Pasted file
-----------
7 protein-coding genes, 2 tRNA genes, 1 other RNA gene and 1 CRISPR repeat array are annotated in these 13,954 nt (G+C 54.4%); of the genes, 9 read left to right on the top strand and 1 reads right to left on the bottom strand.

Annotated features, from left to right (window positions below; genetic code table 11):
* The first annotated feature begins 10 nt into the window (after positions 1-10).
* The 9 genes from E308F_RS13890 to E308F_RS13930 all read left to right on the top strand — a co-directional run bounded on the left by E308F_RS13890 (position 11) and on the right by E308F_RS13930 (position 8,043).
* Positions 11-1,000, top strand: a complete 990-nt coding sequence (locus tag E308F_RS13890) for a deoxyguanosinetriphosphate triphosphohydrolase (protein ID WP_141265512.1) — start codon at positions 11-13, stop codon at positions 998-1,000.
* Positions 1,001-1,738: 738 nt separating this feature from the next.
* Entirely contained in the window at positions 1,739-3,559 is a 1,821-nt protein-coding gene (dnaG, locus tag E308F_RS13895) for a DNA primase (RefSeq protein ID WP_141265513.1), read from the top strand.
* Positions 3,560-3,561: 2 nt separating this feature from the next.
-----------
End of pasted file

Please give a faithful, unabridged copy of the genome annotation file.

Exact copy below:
7 protein-coding genes, 2 tRNA genes, 1 other RNA gene and 1 CRISPR repeat array are annotated in these 13,954 nt (G+C 54.4%); of the genes, 9 read left to right on the top strand and 1 reads right to left on the bottom strand.

Annotated features, from left to right (window positions below; genetic code table 11):
* The first annotated feature begins 10 nt into the window (after positions 1-10).
* The 9 genes from E308F_RS13890 to E308F_RS13930 all read left to right on the top strand — a co-directional run bounded on the left by E308F_RS13890 (position 11) and on the right by E308F_RS13930 (position 8,043).
* Positions 11-1,000, top strand: a complete 990-nt coding sequence (locus tag E308F_RS13890) for a deoxyguanosinetriphosphate triphosphohydrolase (protein ID WP_141265512.1) — start codon at positions 11-13, stop codon at positions 998-1,000.
* Positions 1,001-1,738: 738 nt separating this feature from the next.
* Entirely contained in the window at positions 1,739-3,559 is a 1,821-nt protein-coding gene (dnaG, locus tag E308F_RS13895) for a DNA primase (RefSeq protein ID WP_141265513.1), read from the top strand.
* Positions 3,560-3,561: 2 nt separating this feature from the next.